Figure 2 Schematic representation of known determinants of intracellular drug concentration of antiretroviral agents.

CYP450 Metabolism

PIs and NNRTIs, unlike NRTIs, are extensively metabolized by CYPP450 isozymes present in the liver and in the gut wall, with CYP3A being the most important isozyme: other isozymes, such as CYP2C9, CYP2C19, CYP2D6, and CYP2B6, also contribute (13-16). Most PIs are inhibitors of CYP3A, with ritonavir being the most potent and saquinavir the least (17,18). Because some PIs simultaneously inhibit and/or induce these enzymatic systems, whereas NNRTIs act as inducers, regimens combining PIs with each other or with NNRTIs are complicated by influences from both classes of drugs. In addition, and as described previously, the disease status may also modulate the enzymatic activity of CYP450. In a study addressing this question, the genotype and phenotype of CYP2D6 were investigated in 61 HIV-infected and AIDS patients. The authors found an apparent shift towards the poor metabolizer (PM) phenotype from the extensive metabolizer (EM) genotype. The authors concluded that a change might occur in HIV-positive patients such that their CYP2D6 activity approaches that of the PMs, despite having an EM genotype (19).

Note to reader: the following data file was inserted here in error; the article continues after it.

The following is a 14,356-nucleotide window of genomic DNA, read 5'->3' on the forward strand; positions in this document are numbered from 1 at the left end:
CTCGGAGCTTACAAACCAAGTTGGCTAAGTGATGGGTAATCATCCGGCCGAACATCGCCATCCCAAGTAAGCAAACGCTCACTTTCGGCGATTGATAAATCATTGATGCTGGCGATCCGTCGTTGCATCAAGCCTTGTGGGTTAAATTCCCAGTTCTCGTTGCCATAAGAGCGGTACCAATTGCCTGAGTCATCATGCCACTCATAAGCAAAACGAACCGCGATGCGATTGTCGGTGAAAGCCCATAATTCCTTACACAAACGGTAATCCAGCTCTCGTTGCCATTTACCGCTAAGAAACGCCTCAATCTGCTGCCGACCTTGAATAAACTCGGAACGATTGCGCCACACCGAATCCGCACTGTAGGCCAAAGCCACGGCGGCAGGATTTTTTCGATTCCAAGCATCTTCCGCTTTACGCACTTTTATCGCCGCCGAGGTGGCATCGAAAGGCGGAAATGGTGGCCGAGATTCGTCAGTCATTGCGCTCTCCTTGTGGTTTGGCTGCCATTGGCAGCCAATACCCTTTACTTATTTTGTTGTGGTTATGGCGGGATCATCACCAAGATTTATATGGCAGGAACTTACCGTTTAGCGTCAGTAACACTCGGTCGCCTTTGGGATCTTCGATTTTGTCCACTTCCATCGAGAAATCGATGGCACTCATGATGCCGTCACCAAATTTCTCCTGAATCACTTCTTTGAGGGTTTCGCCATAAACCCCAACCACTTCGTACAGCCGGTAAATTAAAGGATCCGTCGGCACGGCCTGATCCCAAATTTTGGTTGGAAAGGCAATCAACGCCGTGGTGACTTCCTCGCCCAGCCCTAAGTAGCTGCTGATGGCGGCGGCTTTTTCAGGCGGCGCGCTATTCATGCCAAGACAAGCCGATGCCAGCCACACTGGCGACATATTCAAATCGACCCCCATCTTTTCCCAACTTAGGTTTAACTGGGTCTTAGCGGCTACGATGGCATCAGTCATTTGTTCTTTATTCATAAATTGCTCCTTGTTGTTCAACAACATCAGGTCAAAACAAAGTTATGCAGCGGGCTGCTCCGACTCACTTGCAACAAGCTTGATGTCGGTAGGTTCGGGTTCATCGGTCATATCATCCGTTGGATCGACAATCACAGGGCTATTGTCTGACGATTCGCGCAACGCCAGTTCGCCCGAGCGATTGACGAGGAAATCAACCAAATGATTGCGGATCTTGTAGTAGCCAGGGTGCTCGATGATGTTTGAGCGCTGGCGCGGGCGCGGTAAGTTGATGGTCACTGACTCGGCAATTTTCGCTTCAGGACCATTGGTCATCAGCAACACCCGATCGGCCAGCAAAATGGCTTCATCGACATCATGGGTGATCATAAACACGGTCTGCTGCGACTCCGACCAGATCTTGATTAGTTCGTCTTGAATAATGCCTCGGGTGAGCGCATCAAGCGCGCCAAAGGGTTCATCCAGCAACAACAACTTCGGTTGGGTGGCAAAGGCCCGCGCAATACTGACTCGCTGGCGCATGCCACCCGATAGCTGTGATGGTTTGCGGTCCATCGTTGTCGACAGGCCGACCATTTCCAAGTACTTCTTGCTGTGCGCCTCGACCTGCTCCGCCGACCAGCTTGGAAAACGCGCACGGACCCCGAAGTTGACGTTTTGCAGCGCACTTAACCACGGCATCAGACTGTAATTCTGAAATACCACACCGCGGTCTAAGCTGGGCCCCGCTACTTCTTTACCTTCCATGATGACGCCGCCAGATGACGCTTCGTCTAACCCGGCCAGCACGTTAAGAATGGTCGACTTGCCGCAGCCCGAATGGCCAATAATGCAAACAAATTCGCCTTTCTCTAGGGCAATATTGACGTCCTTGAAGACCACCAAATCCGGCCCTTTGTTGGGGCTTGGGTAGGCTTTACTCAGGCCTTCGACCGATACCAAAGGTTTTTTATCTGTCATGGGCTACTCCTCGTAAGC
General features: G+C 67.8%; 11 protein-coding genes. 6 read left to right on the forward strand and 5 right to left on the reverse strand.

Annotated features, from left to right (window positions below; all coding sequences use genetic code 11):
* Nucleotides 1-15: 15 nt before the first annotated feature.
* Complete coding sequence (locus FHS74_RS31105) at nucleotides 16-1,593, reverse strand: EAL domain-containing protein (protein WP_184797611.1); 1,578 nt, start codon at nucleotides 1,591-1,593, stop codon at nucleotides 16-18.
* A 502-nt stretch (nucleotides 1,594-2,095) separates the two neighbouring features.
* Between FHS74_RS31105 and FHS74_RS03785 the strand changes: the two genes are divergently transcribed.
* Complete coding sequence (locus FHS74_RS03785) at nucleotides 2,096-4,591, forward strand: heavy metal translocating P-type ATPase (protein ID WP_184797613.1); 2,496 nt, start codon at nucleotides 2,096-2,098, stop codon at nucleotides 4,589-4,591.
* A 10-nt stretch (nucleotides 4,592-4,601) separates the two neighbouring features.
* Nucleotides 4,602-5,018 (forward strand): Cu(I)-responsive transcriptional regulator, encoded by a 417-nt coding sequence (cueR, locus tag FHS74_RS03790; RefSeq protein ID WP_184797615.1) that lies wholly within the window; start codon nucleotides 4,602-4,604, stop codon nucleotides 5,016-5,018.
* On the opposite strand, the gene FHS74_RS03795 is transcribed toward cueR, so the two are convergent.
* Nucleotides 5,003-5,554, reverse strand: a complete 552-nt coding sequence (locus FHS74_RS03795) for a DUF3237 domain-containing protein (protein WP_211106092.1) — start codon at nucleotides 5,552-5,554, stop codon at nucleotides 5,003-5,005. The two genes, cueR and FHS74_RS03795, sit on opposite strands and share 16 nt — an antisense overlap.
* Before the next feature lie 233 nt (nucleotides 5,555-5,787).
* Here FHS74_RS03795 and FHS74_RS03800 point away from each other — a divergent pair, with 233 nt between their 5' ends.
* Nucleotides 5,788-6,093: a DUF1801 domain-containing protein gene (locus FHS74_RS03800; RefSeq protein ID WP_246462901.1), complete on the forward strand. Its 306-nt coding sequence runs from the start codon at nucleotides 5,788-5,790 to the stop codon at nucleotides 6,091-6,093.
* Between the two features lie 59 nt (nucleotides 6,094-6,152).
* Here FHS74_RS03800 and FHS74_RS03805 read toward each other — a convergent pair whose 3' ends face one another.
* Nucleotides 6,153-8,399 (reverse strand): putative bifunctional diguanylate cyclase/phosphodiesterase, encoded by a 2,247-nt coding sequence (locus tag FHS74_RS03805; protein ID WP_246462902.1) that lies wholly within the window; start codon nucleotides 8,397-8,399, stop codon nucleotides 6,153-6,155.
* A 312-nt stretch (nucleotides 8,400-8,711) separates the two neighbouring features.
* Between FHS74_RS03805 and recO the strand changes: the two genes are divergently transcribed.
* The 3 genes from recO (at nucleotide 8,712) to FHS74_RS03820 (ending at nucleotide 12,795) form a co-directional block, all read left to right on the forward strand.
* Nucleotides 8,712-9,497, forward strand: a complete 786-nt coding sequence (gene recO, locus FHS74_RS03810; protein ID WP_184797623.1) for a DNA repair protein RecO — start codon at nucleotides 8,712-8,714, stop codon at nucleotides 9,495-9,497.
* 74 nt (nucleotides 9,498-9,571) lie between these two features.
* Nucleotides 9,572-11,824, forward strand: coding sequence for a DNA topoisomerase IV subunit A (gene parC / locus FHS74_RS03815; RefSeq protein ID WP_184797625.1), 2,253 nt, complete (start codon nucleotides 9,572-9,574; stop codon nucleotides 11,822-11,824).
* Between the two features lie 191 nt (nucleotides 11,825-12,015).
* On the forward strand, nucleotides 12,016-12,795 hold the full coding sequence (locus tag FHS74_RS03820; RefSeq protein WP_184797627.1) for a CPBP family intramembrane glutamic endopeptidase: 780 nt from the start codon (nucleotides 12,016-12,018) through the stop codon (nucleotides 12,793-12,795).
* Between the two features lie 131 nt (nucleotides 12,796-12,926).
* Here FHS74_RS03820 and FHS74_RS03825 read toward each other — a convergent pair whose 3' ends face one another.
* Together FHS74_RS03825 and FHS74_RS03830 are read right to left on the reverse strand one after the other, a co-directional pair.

Fellay et al. (20) conducted a pilot study on 123 HIV-infected patients to analyze the association of CYP polymorphims and plasma drug levels and response. Investigation included CYP3A4*1B and *2 (21), CYP3A5*1, CYP2D6 *3, *4, and *6, and gene duplication (22-24) and CYP2C19 exons 4 and 9 polymorphisms and also the functional analysis of CYP3A (midazolam to 1'-hydroxymidazolam oxidation). Patients who were either homozygous or heterozygous at one CYP2D6 allele associated with a PM phenotype had higher median plasma nelfinavir levels than patients with a CYP2D6 EM genotype. In contrast, there was no significant contribution of CYP2C19 genotype to nelfinavir plasma drug levels, despite the fact that in vitro data identify CYP2C19 as the main P450 isoform involved in the metabolism of nelfinavir (25,26). Functional and genetic analysis of CYP3A alleles did not identify an association with drug levels in vivo. Virological and immunological responses to treatment did not vary among patients with the various CYP alleles (20). A detailed description of CYP alleles and single nucleotide polymorphisms is beyond the scope of this chapter; please refer to (27) for precise nomenclature and functional consequences.